Bibliofemme Bookclub An Irish Bookclub

January 10, 2012

Talk Nation, The Irish on Everything and Anything by Aubrey Malone

Filed under: Book Reviews,Irish — The Writer @ 12:55 pm
Talk Nation Book Cover Talk Nation
Aubrey Malone

I picked up this little collection of quotes in a bookshop and flicking through landed on Fiona Looney’s name. I have always enjoyed her humour-laden newspaper columns and her haphazard but oddly compelling contributions to Gerry Ryan’s show on 2FM. I have to admit she is the main reason I bought it, her quote caught my eye in the section On Parents and Children:

“Being a mother sometimes means doing things you don’t like. While changing a nappy once, I ended up with poo in my mouth. Don’t ask me how.”

I knew immediately this was no ordinary book of quotes…

Glancing down the same page there were pearls of wisdom from Irish broadcasting icon Gay Byrne (“My wife and myself are getting closer every day: we have to, we’re afraid of the kids!”), comic Graham Norton (“As my mother always said to me, a problem shared is… gossip!), and the unapologetically self-absorbed chanteuse Sinéad O’Connor (“When my mother died, I made a conscious decision to smoke myself to death”). It’s the kind of book that you pick up to fill an idle moment and find yourself still reading twenty minutes later, so sensing the store detective beginning to take an interest in me I bought it and took it home!

Chapters are divided by subject and there is an alphabetical index by surname of all persons quoted, but the main problem with it is that neither the quotee’s occupation or the origin or date of the quote is noted anywhere.

Occasionally the context is indicated: so we get “Mike Murphy on the night he almost killed his father”, but no information for those (particularly non-Irish or younger generation readers) who might have no idea who the one-time TV and radio broadcaster, now property dealer, is. Mike Murphy is hardly an obscure persona, but there were lots of credits I couldn’t place. That said, most of these are Irish household names: from Bono to Maeve Binchy, Shane McGowan to James Joyce and a whole host of contemporary media figures and politicians.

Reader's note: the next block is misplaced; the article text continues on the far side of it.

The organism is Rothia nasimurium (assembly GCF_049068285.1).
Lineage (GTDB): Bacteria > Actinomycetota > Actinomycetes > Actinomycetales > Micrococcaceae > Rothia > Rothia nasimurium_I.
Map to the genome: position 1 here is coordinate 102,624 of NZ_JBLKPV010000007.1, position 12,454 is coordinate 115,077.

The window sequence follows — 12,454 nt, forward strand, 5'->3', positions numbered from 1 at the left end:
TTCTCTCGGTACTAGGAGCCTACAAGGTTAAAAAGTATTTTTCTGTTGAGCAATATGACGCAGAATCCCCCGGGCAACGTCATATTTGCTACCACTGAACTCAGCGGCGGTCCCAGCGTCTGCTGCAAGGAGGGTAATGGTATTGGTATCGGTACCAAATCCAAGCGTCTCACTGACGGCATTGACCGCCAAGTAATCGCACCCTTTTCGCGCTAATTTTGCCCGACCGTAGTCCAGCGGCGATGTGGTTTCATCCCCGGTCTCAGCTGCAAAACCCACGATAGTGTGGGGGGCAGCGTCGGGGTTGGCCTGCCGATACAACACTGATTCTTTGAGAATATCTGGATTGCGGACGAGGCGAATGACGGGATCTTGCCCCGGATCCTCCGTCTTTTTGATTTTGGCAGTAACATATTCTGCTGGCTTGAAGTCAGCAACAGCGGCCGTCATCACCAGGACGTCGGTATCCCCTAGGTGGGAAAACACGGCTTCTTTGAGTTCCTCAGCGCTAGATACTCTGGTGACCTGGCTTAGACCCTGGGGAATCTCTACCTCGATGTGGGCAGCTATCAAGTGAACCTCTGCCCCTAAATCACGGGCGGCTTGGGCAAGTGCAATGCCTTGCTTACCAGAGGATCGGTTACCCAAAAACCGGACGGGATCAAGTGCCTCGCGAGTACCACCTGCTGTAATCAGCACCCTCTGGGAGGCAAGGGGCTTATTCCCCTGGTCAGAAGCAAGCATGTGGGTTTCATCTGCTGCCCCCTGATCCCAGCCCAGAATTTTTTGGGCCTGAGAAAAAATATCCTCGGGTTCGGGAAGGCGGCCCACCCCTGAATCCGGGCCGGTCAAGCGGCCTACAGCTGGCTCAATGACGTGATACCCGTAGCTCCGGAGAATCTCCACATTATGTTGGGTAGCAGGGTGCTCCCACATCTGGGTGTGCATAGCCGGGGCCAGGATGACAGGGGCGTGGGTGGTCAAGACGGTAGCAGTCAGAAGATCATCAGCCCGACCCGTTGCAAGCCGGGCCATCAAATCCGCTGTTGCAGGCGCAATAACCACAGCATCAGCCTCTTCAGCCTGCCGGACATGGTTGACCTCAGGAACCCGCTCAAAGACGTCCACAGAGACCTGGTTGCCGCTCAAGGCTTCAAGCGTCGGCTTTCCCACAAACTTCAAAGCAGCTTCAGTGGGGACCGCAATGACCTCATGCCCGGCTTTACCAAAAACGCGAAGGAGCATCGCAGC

Padraig Flynn “We can cope with ordinary emergencies” and Taoiseach Bertie Ahern “Cynics may point to the past, but we live in the future”, are always good for a giggle, and most of the quotes have been selected for laughs.

There are a couple of more meditative thoughts, including some from a childhood icon, Pat Ingoldsby: “You can start changing the world with a biro and the back of a bus ticket”; and former Irish president Mary Robinson: “Don’t learn the rules. Then they can’t accuse you of breaking them.”

There are also a couple of people who don’t count as Irish (Welsh-born Paula Yates on Bob Geldof, Manchester born Noel Gallagher on Elton John), and the book is rendered fairly useless as a research tool by the lack of sources. But it is a highly readable and enjoyable little book and it will have you spouting quotes at everyone you meet! The Writer

June 2005


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